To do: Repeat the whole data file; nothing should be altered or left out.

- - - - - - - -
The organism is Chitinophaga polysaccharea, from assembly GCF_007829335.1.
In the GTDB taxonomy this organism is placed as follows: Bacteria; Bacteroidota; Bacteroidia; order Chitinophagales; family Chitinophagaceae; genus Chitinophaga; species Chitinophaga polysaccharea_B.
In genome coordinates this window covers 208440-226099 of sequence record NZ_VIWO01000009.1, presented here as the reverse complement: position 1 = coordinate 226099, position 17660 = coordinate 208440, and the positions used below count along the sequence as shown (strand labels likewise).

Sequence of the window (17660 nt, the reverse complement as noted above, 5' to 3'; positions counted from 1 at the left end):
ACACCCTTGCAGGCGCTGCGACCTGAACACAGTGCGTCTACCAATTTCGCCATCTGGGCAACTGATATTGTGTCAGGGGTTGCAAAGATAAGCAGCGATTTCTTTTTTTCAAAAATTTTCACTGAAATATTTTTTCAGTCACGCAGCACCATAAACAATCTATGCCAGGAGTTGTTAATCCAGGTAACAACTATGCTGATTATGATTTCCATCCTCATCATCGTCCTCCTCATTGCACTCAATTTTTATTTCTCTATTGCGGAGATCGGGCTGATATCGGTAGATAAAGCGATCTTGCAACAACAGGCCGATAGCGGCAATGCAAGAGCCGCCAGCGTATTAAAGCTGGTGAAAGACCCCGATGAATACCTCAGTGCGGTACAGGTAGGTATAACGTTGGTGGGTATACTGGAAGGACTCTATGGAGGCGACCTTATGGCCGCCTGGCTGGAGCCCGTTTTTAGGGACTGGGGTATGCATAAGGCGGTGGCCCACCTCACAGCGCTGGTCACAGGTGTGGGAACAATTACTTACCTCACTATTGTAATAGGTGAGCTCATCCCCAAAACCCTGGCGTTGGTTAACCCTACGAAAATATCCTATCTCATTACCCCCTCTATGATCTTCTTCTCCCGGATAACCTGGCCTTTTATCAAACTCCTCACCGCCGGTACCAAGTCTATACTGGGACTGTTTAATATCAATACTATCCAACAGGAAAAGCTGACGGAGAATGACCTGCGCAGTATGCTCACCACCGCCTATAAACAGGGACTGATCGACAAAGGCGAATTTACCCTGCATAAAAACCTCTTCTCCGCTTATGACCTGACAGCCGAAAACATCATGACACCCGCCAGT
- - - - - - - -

The organism is Chitinophaga polysaccharea, from assembly GCF_007829335.1.
In the GTDB taxonomy this organism is placed as follows: Bacteria; Bacteroidota; Bacteroidia; order Chitinophagales; family Chitinophagaceae; genus Chitinophaga; species Chitinophaga polysaccharea_B.
In genome coordinates this window covers 208440-226099 of sequence record NZ_VIWO01000009.1, presented here as the reverse complement: position 1 = coordinate 226099, position 17660 = coordinate 208440, and the positions used below count along the sequence as shown (strand labels likewise).

Sequence of the window (17660 nt, the reverse complement as noted above, 5' to 3'; positions counted from 1 at the left end):
ACACCCTTGCAGGCGCTGCGACCTGAACACAGTGCGTCTACCAATTTCGCCATCTGGGCAACTGATATTGTGTCAGGGGTTGCAAAGATAAGCAGCGATTTCTTTTTTTCAAAAATTTTCACTGAAATATTTTTTCAGTCACGCAGCACCATAAACAATCTATGCCAGGAGTTGTTAATCCAGGTAACAACTATGCTGATTATGATTTCCATCCTCATCATCGTCCTCCTCATTGCACTCAATTTTTATTTCTCTATTGCGGAGATCGGGCTGATATCGGTAGATAAAGCGATCTTGCAACAACAGGCCGATAGCGGCAATGCAAGAGCCGCCAGCGTATTAAAGCTGGTGAAAGACCCCGATGAATACCTCAGTGCGGTACAGGTAGGTATAACGTTGGTGGGTATACTGGAAGGACTCTATGGAGGCGACCTTATGGCCGCCTGGCTGGAGCCCGTTTTTAGGGACTGGGGTATGCATAAGGCGGTGGCCCACCTCACAGCGCTGGTCACAGGTGTGGGAACAATTACTTACCTCACTATTGTAATAGGTGAGCTCATCCCCAAAACCCTGGCGTTGGTTAACCCTACGAAAATATCCTATCTCATTACCCCCTCTATGATCTTCTTCTCCCGGATAACCTGGCCTTTTATCAAACTCCTCACCGCCGGTACCAAGTCTATACTGGGACTGTTTAATATCAATACTATCCAACAGGAAAAGCTGACGGAGAATGACCTGCGCAGTATGCTCACCACCGCCTATAAACAGGGACTGATCGACAAAGGCGAATTTACCCTGCATAAAAACCTCTTCTCCGCTTATGACCTGACAGCCGAAAACATCATGACACCCGCCAGT